Blood cancers

DCEP regimen buys time for multiple myeloma patients


The combination of dexamethasone, cyclophosphamide, etoposide, and cisplatin (DCEP) is an effective bridge to autologous stem cell transplant (ASCT) or novel agents in patients with relapsed refractory multiple myeloma.

According to a retrospective review of 65 patients receiving the combination at Alfred Health and Monash Medical Centre between 2005 and 2017, the overall response rate was 55.2%.

“An additional 5% achieved minimal response and 14% achieved stable disease,” the study said.

“Considering many patients were treatment refractory with progressive disease, even stable disease can be considered a desirable endpoint enabling further therapy.”

Response rates were higher in patients using DCEP with thalidomide (57.1%), lenalidomide (72.7%) or bortezomib and thalidomide (100%).

However progression-free survival was a short two months and median overall survival was 9.6 months with DCEP alone or when combined with the other drugs.

Patients who bridged to ASCT had a significantly improved overall survival than those who bridged to other therapy (23.8 v 10.7 months).

“This study demonstrates that DCEP is a valid treatment option for relapsed refractory multiple myeloma with an acceptable ORR of 55% albeit with a rather short PFS. This suggests the role of DCEP should be for bridging to more definitive therapy such as ASCT, novel therapies, or enrollment in a clinical trial.”

Dr Grigoriadis

Haematologist Dr George Grigoriadis, from Monash and Alfred Health, told the limbic most clinicians were using proteosome inhibitor-based regimens up front now.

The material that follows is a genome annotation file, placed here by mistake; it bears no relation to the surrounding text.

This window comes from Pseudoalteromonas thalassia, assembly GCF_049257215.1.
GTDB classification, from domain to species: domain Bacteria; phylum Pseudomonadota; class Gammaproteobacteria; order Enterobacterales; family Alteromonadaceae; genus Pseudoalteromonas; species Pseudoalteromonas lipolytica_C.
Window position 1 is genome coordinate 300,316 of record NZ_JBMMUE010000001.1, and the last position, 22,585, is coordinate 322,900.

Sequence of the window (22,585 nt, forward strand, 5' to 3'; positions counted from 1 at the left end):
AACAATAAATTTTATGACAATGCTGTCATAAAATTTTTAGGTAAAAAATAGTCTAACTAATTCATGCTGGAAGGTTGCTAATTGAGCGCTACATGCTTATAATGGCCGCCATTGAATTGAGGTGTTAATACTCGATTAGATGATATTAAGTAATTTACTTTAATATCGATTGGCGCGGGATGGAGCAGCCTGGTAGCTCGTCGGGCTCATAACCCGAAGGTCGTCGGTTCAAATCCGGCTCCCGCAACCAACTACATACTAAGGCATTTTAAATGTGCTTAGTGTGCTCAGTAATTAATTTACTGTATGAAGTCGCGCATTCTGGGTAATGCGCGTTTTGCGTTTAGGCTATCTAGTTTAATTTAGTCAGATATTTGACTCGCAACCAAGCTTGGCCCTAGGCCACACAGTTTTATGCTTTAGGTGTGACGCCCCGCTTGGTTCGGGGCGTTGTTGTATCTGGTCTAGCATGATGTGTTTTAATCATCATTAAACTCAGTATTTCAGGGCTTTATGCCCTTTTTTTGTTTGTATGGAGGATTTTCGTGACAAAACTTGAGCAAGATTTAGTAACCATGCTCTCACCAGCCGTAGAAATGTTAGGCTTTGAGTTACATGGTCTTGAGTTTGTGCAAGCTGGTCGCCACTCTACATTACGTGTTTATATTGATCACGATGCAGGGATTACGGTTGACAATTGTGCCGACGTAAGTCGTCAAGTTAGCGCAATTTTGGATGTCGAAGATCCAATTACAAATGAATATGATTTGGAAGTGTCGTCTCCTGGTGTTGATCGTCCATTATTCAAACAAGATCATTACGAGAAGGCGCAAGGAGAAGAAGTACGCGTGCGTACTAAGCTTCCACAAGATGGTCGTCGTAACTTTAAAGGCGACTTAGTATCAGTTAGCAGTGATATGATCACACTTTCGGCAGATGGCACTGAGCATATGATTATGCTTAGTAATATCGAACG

“But occasionally patients don’t respond or they have progressive disease or they have had explosive disease that almost looks like a high-grade lymphoma.”

“And DCEP is often the go-to regimen that we have been using at the Alfred and at Monash to curtail that growth and allow us an opportunity to get the disease under control, re-introduce a novel agent or proceed to a first or second transplant.”

“As with anything, it’s about buying time.”

He said the treatment landscape has changed significantly since the study period.

“We have many, many more therapies available to us that we know are very effective and efficient and able to keep the disease in control, such as carfilzomib.”

“And that’s a great agent. One of the things you could do is DCEP the patients and then subsequently put them on carfilzomib indefinitely until disease progression.”

The study found adverse events were mainly neutropenia, anemia and thrombocytopenia with febrile neutropenia accounting for five deaths. Overall treatment-related mortality was 9.7%.

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